Management Consulting Myths
By James Kwak
Two people forwarded me Johann Hari’s Huffington Post article about management consultants, provocatively titled “The Great Management Consultancy Scam — and How it Could Be Coming for Your Job.” It seems that someone is once again bashing management consultants as witch doctors and scam artists, and I, improbably, must come to their defense. “Improbably” because I am generally critical of management consulting, and I have spent many hours with former McKinsey colleagues talking about how little we knew back when we were consultants. I am frequently asked by other students whether they should become consultants, and my general answer is, in a nutshell, “It’s a lousy job, and not nearly as exciting as the recruiting pitch makes it out to be, but it’s a good thing for your resume if you actually want to be in the business world.” (If you know me and are actually considering becoming a consultant, feel free to call me.)
Hari’s article is largely based on books by former consultants, primarily David Craig’s “brave” memoir (written five years ago; David Craig is a pseudonym). Here’s a quote from Craig: “We were proud of the way we used to make things up as we went along. . . . It’s like robbing a bank but legal. We could take somebody straight off the street, teach them a few simple tricks in a couple of hours and easily charge them out to our clients for more than £7000 per week.” According to Craig (according to Hari), all of management consulting boils down to recommending that the client lay off thirty percent of its staff, after one week of observation and analysis.
Hari also cites Matthew Stewart, for whom (according to Hari) consulting was also all about firing people: “he was taking a fortune in payments, and firing thousands of productive people.” That is not really what Stewart is about, at least according to his own article, although I don’t agree with him either.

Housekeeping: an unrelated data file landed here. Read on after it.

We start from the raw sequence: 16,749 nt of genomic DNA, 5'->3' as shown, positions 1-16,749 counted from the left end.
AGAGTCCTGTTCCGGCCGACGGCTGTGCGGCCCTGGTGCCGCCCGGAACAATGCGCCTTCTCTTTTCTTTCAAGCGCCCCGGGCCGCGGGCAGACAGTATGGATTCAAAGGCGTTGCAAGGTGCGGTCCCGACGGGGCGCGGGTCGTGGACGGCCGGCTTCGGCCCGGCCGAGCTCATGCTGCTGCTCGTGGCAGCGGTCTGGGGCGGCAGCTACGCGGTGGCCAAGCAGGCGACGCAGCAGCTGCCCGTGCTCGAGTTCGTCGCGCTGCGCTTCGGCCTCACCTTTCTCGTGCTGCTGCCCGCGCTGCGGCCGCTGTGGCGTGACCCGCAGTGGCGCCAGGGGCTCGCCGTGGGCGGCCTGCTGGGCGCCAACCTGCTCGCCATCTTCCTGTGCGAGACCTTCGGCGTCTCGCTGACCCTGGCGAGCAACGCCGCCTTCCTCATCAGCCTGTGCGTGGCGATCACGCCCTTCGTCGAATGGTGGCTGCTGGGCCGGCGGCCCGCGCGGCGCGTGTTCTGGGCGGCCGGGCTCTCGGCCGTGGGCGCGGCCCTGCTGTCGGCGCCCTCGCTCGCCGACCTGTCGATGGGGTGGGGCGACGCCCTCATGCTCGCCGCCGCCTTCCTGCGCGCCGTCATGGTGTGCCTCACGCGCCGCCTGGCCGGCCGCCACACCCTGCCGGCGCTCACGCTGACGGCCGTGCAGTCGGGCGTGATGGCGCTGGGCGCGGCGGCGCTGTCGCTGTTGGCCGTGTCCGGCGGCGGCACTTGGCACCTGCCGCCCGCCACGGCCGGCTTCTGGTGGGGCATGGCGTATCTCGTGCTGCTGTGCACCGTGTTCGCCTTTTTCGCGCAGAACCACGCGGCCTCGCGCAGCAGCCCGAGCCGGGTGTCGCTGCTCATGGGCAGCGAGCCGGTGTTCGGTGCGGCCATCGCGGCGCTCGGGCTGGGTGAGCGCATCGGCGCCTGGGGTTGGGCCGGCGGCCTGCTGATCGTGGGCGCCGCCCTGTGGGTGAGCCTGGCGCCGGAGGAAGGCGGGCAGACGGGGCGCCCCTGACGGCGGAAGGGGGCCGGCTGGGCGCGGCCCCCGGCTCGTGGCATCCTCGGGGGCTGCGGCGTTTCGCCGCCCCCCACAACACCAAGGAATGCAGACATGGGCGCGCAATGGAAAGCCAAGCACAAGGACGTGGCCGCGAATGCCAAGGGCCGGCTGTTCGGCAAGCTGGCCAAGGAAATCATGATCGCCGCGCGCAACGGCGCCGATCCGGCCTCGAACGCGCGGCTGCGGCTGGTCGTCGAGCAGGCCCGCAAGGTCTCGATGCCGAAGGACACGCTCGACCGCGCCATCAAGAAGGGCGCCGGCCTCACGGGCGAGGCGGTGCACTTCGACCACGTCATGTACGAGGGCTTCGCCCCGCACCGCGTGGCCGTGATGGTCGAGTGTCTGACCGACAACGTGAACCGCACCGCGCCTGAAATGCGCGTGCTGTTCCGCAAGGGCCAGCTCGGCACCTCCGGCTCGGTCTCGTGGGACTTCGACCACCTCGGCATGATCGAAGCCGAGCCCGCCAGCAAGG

Here’s where I need to give my disclaimers. I was only a consultant for a little less than three years, from 1997 to 2000. I only worked at one firm, and only in two offices of that firm. So my experience may not be representative. But since McKinsey is widely considered the premier management consultancy, any criticism that doesn’t apply to McKinsey somewhat misses the mark.
I worked on nine client projects during my time in consulting, and only one and a half had anything to do with cost-cutting.* In both of those cases, a large proportion of the cost savings came not from firing people, but from dealing with various systems problems. (And in neither case did the recommendations come after one week.) The other projects were a combination of strategy, mergers and acquisitions, entering new markets, and implementing new processes.
Besides the supposed focus on cost-cutting, another part of the stock criticism repeated by Hari is that consultants take untrained people right out of school and bill them out for large amounts of money. This is true, but it misses the point. Yes, it may seem shocking that new consultants cost 7000 pounds per week. (That’s Craig’s figure—if I told you the McKinsey numbers, the Firm** might send someone to kill me and make it look like an accident.***) But they get it because those people, as part of McKinsey teams (I’m not going to speak for the competition), do work that most large corporations are simply incapable of doing internally.
The fact is that first-year McKinsey associates are very smart, very ambitious, very hard-working, and very insecure people. That insecurity is crucial, because it means they will metaphorically kill themselves before they will fail to do whatever they are asked to do, even if it is typing hundreds of numbers from printed reports into a spreadsheet and averaging them, or flipping through dozens of bound reports to make sure that none of the pages was photocopied incorrectly. Plugged into a consulting team, they provide leverage—the ability to get large amounts of moderately high quality work out of a team where only a few people—the more senior members—know what they are talking about.